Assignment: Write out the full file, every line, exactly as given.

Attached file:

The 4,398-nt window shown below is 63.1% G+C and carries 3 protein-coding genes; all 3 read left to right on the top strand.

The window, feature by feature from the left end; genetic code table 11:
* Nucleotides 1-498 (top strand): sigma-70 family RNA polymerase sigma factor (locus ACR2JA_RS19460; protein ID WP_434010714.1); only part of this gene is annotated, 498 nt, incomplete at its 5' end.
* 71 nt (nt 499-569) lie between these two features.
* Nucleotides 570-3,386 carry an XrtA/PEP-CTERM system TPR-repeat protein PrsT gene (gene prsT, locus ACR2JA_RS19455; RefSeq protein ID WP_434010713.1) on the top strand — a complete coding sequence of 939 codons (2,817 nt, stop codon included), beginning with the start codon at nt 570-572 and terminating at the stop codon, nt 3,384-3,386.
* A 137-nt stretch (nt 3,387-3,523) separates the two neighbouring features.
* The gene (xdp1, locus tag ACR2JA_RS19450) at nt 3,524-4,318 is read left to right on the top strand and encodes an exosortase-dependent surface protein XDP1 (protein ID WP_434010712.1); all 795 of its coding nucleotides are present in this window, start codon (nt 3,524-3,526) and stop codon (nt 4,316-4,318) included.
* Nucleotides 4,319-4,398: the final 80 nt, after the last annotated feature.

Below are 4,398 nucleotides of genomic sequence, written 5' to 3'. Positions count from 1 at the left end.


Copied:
The 4,398-nt window shown below is 63.1% G+C and carries 3 protein-coding genes; all 3 read left to right on the top strand.

The window, feature by feature from the left end; genetic code table 11:
* Nucleotides 1-498 (top strand): sigma-70 family RNA polymerase sigma factor (locus ACR2JA_RS19460; protein ID WP_434010714.1); only part of this gene is annotated, 498 nt, incomplete at its 5' end.
* 71 nt (nt 499-569) lie between these two features.
* Nucleotides 570-3,386 carry an XrtA/PEP-CTERM system TPR-repeat protein PrsT gene (gene prsT, locus ACR2JA_RS19455; RefSeq protein ID WP_434010713.1) on the top strand — a complete coding sequence of 939 codons (2,817 nt, stop codon included), beginning with the start codon at nt 570-572 and terminating at the stop codon, nt 3,384-3,386.
* A 137-nt stretch (nt 3,387-3,523) separates the two neighbouring features.
* The gene (xdp1, locus tag ACR2JA_RS19450) at nt 3,524-4,318 is read left to right on the top strand and encodes an exosortase-dependent surface protein XDP1 (protein ID WP_434010712.1); all 795 of its coding nucleotides are present in this window, start codon (nt 3,524-3,526) and stop codon (nt 4,316-4,318) included.
* Nucleotides 4,319-4,398: the final 80 nt, after the last annotated feature.

Below are 4,398 nucleotides of genomic sequence, written 5' to 3'. Positions count from 1 at the left end.